Academia.edu Raises $1.6 Million To Help Researchers Connect With Each Other

Next Story

Is this leaked E3 lineup legit?

When it comes to academic research, it’s easy to think that academics are always privy to what their peers are up to, and are up-to-date on the latest research papers in their field. Unfortunately, that’s not usually the case. Academia.edu is a site that’s looking to help change that, by helping researchers connect to each other and find material that’s relevant to their field of study. The site recently closed a $1.6 million Series A round led by Spark Ventures, with participation from angel investors including Mark Shuttleworth (Thawte founder, Ubuntu); Thomas Lehrman (Gerson Lehrman Group co-founder) and Rupert Pennant-Rea (Chairman of The Economist).

CEO Richard Price believes that the community of academics has largely been neglected as the web has evolved, and he’s looking to change that with Academia.edu. The site, which launched in September 2008, serves as a sort of hybrid between LinkedIn, Facebook and Geni, all with a focus on research.

When you sign up, you create a user profile as you would on most social networks, but with one big difference: you tag yourself with topics that are related to your research. The site can be used to keep in touch with your peers, but one of its biggest selling points is its News Feed, which includes a stream of research items that the site believes you’ll be interested in based on those tags. This is similar in some ways to Facebook’s News Feed, with one key difference: Facebook tends to suggest items your firends are interested in.  Academia.edu does this too, but it has more of a discovery focus, and tries to surface articles you’ll be interested in even if they haven’t been shared by one of your coworkers.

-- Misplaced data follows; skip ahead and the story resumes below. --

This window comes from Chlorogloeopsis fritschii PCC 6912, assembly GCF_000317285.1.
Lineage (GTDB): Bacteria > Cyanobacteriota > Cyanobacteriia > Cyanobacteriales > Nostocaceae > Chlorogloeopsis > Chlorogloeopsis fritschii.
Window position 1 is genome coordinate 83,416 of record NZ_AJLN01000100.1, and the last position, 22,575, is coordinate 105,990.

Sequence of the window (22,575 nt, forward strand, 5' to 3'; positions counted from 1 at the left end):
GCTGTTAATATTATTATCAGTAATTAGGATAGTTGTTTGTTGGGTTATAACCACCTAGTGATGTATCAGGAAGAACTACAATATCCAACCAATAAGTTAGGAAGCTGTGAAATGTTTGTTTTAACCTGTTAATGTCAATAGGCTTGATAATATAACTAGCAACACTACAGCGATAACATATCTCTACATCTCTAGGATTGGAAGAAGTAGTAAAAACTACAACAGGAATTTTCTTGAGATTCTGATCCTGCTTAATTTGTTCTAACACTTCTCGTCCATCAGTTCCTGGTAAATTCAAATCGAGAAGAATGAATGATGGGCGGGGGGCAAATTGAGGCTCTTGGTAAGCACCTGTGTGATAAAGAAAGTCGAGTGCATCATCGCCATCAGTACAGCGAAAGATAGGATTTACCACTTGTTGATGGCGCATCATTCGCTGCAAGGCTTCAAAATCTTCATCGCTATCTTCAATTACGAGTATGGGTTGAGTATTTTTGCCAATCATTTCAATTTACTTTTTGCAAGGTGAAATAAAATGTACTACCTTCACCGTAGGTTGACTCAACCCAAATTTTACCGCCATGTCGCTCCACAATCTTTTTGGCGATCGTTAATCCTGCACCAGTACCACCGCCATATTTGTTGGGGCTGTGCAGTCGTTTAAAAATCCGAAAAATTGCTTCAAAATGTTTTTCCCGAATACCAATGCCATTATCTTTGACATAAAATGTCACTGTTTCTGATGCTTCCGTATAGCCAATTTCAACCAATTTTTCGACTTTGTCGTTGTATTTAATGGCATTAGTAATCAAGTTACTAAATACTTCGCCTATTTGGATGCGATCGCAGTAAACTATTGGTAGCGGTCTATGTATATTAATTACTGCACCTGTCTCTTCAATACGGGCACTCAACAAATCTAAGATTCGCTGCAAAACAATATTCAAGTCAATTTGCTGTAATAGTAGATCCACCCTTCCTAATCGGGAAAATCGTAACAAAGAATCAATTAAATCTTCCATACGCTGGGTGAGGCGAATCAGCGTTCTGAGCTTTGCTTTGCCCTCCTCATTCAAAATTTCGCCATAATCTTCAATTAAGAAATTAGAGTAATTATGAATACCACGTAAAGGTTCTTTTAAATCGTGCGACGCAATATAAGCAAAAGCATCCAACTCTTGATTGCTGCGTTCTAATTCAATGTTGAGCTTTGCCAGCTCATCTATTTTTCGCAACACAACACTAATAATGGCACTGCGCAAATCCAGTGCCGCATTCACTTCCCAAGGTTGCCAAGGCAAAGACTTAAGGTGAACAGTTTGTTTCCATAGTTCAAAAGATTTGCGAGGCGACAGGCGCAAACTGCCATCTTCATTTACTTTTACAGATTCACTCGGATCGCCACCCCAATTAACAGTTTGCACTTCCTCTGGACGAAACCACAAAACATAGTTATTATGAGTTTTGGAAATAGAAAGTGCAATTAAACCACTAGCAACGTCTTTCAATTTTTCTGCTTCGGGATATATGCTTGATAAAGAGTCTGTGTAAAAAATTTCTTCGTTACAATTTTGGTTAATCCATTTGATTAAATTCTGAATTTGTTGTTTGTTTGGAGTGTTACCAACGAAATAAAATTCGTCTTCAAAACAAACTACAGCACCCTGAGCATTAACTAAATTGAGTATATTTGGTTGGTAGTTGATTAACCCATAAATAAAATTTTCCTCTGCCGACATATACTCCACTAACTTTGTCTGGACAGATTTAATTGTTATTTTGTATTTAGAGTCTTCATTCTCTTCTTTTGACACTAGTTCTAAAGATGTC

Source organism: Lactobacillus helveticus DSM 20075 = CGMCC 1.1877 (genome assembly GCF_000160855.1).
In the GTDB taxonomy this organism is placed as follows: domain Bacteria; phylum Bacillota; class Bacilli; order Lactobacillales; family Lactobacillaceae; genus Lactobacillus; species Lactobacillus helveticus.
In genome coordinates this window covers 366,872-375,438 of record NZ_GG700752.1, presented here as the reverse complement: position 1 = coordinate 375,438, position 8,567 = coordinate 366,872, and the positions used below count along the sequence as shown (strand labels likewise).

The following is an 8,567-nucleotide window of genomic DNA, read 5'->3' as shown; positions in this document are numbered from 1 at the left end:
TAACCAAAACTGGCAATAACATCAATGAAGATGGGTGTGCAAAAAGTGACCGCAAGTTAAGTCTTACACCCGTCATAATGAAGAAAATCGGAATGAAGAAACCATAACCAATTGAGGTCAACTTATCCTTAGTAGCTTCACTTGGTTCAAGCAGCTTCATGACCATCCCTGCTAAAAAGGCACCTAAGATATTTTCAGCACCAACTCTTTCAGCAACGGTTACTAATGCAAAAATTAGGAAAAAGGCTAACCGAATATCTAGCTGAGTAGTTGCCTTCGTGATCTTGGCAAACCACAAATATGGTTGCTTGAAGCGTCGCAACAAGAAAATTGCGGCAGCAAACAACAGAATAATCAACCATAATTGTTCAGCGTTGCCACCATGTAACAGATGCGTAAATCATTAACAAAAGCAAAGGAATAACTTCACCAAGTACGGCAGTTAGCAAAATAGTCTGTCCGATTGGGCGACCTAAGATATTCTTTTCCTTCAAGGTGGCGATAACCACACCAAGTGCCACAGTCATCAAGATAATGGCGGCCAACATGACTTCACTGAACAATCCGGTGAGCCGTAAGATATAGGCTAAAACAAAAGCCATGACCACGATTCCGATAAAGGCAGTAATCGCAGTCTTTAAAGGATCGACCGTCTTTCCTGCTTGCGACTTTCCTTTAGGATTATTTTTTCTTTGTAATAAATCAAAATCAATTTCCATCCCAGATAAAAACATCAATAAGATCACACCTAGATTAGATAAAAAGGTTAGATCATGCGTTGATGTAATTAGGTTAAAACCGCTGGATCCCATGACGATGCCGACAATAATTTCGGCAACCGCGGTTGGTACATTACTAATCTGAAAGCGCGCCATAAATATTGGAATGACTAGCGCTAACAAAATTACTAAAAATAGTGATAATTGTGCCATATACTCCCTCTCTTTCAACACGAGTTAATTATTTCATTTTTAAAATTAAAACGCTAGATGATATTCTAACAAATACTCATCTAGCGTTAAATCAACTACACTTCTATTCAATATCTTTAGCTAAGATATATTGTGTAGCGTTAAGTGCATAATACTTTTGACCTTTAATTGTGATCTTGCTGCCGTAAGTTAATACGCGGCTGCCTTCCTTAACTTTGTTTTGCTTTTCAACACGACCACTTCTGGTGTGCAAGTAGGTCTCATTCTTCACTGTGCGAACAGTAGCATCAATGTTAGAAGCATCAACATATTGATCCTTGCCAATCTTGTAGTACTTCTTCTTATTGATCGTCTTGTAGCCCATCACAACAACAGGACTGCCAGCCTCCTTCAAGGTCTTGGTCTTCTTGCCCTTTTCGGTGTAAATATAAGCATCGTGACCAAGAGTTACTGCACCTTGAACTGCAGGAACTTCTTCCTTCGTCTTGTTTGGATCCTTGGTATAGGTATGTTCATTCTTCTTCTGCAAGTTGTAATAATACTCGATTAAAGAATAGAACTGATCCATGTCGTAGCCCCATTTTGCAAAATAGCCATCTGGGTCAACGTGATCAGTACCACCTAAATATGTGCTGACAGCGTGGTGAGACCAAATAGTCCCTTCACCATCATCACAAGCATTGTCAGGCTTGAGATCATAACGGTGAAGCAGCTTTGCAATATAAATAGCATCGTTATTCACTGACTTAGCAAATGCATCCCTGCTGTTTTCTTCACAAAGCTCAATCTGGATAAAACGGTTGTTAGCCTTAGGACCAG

Price says that the service has 137,000 registered users, has been growing by around 15,000 users a month, and gets over 600,000 unique visitors a month.

Over the last few years there have been quite a few entrants in this space, but Price believes that many of them stagnated in the economic downtown. The remaining competitors include Mendeley, which offers a desktop client for sharing and discovering on research papers, and ResearchGate, which, like Academia.edu, is a web-based network for academics.

blog comments powered by Disqus